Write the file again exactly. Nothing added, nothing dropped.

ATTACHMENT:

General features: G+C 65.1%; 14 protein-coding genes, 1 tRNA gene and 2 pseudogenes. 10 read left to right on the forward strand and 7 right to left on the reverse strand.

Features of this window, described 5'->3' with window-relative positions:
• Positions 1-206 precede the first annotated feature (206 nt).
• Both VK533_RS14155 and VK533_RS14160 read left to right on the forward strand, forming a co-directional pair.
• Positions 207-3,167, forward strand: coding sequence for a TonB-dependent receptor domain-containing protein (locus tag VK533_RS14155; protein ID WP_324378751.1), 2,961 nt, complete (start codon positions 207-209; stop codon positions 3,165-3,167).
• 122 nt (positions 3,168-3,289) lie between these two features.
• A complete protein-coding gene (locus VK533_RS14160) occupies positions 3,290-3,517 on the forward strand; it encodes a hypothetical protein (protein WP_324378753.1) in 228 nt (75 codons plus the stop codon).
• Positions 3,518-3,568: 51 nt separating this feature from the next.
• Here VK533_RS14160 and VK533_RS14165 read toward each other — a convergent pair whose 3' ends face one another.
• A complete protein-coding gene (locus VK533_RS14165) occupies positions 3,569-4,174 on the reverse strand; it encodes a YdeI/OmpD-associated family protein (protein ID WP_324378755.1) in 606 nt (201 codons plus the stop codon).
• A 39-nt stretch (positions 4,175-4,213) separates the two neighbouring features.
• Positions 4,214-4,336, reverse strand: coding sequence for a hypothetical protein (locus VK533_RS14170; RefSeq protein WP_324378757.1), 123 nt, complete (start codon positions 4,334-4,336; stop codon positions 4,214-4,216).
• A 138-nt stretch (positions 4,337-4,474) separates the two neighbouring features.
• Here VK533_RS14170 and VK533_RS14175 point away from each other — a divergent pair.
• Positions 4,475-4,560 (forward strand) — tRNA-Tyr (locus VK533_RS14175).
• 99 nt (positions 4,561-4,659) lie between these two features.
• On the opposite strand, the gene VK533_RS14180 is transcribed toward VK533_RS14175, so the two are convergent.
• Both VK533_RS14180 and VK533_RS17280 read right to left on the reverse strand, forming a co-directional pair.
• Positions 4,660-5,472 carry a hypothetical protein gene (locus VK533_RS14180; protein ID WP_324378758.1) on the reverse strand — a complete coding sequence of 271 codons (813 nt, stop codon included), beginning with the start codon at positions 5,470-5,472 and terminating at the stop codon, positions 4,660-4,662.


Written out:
General features: G+C 65.1%; 14 protein-coding genes, 1 tRNA gene and 2 pseudogenes. 10 read left to right on the forward strand and 7 right to left on the reverse strand.

Features of this window, described 5'->3' with window-relative positions:
• Positions 1-206 precede the first annotated feature (206 nt).
• Both VK533_RS14155 and VK533_RS14160 read left to right on the forward strand, forming a co-directional pair.
• Positions 207-3,167, forward strand: coding sequence for a TonB-dependent receptor domain-containing protein (locus tag VK533_RS14155; protein ID WP_324378751.1), 2,961 nt, complete (start codon positions 207-209; stop codon positions 3,165-3,167).
• 122 nt (positions 3,168-3,289) lie between these two features.
• A complete protein-coding gene (locus VK533_RS14160) occupies positions 3,290-3,517 on the forward strand; it encodes a hypothetical protein (protein WP_324378753.1) in 228 nt (75 codons plus the stop codon).
• Positions 3,518-3,568: 51 nt separating this feature from the next.
• Here VK533_RS14160 and VK533_RS14165 read toward each other — a convergent pair whose 3' ends face one another.
• A complete protein-coding gene (locus VK533_RS14165) occupies positions 3,569-4,174 on the reverse strand; it encodes a YdeI/OmpD-associated family protein (protein ID WP_324378755.1) in 606 nt (201 codons plus the stop codon).
• A 39-nt stretch (positions 4,175-4,213) separates the two neighbouring features.
• Positions 4,214-4,336, reverse strand: coding sequence for a hypothetical protein (locus VK533_RS14170; RefSeq protein WP_324378757.1), 123 nt, complete (start codon positions 4,334-4,336; stop codon positions 4,214-4,216).
• A 138-nt stretch (positions 4,337-4,474) separates the two neighbouring features.
• Here VK533_RS14170 and VK533_RS14175 point away from each other — a divergent pair.
• Positions 4,475-4,560 (forward strand) — tRNA-Tyr (locus VK533_RS14175).
• 99 nt (positions 4,561-4,659) lie between these two features.
• On the opposite strand, the gene VK533_RS14180 is transcribed toward VK533_RS14175, so the two are convergent.
• Both VK533_RS14180 and VK533_RS17280 read right to left on the reverse strand, forming a co-directional pair.
• Positions 4,660-5,472 carry a hypothetical protein gene (locus VK533_RS14180; protein ID WP_324378758.1) on the reverse strand — a complete coding sequence of 271 codons (813 nt, stop codon included), beginning with the start codon at positions 5,470-5,472 and terminating at the stop codon, positions 4,660-4,662.